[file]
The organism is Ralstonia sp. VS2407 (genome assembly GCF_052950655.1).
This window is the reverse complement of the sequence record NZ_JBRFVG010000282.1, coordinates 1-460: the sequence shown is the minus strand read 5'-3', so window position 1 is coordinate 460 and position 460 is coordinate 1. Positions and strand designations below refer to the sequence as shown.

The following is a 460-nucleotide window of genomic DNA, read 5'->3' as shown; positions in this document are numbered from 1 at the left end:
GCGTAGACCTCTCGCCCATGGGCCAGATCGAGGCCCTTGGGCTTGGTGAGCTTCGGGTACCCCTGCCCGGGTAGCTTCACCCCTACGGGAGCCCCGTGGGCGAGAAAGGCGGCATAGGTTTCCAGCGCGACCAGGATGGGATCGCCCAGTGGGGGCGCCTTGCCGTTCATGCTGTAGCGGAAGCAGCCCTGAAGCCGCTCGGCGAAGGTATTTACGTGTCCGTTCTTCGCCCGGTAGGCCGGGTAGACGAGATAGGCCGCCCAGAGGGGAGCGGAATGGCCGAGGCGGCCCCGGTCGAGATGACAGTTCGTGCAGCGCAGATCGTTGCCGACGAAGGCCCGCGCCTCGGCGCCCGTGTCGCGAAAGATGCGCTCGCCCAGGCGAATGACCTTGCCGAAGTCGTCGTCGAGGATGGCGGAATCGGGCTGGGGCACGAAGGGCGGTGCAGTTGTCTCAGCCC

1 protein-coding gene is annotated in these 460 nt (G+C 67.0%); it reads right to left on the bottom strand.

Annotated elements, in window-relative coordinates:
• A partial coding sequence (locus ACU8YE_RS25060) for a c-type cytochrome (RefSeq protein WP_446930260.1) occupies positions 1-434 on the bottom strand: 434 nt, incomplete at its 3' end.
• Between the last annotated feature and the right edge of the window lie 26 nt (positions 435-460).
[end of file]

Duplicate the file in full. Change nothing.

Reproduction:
The organism is Ralstonia sp. VS2407 (genome assembly GCF_052950655.1).
This window is the reverse complement of the sequence record NZ_JBRFVG010000282.1, coordinates 1-460: the sequence shown is the minus strand read 5'-3', so window position 1 is coordinate 460 and position 460 is coordinate 1. Positions and strand designations below refer to the sequence as shown.

The following is a 460-nucleotide window of genomic DNA, read 5'->3' as shown; positions in this document are numbered from 1 at the left end:
GCGTAGACCTCTCGCCCATGGGCCAGATCGAGGCCCTTGGGCTTGGTGAGCTTCGGGTACCCCTGCCCGGGTAGCTTCACCCCTACGGGAGCCCCGTGGGCGAGAAAGGCGGCATAGGTTTCCAGCGCGACCAGGATGGGATCGCCCAGTGGGGGCGCCTTGCCGTTCATGCTGTAGCGGAAGCAGCCCTGAAGCCGCTCGGCGAAGGTATTTACGTGTCCGTTCTTCGCCCGGTAGGCCGGGTAGACGAGATAGGCCGCCCAGAGGGGAGCGGAATGGCCGAGGCGGCCCCGGTCGAGATGACAGTTCGTGCAGCGCAGATCGTTGCCGACGAAGGCCCGCGCCTCGGCGCCCGTGTCGCGAAAGATGCGCTCGCCCAGGCGAATGACCTTGCCGAAGTCGTCGTCGAGGATGGCGGAATCGGGCTGGGGCACGAAGGGCGGTGCAGTTGTCTCAGCCC

1 protein-coding gene is annotated in these 460 nt (G+C 67.0%); it reads right to left on the bottom strand.

Annotated elements, in window-relative coordinates:
• A partial coding sequence (locus ACU8YE_RS25060) for a c-type cytochrome (RefSeq protein WP_446930260.1) occupies positions 1-434 on the bottom strand: 434 nt, incomplete at its 3' end.
• Between the last annotated feature and the right edge of the window lie 26 nt (positions 435-460).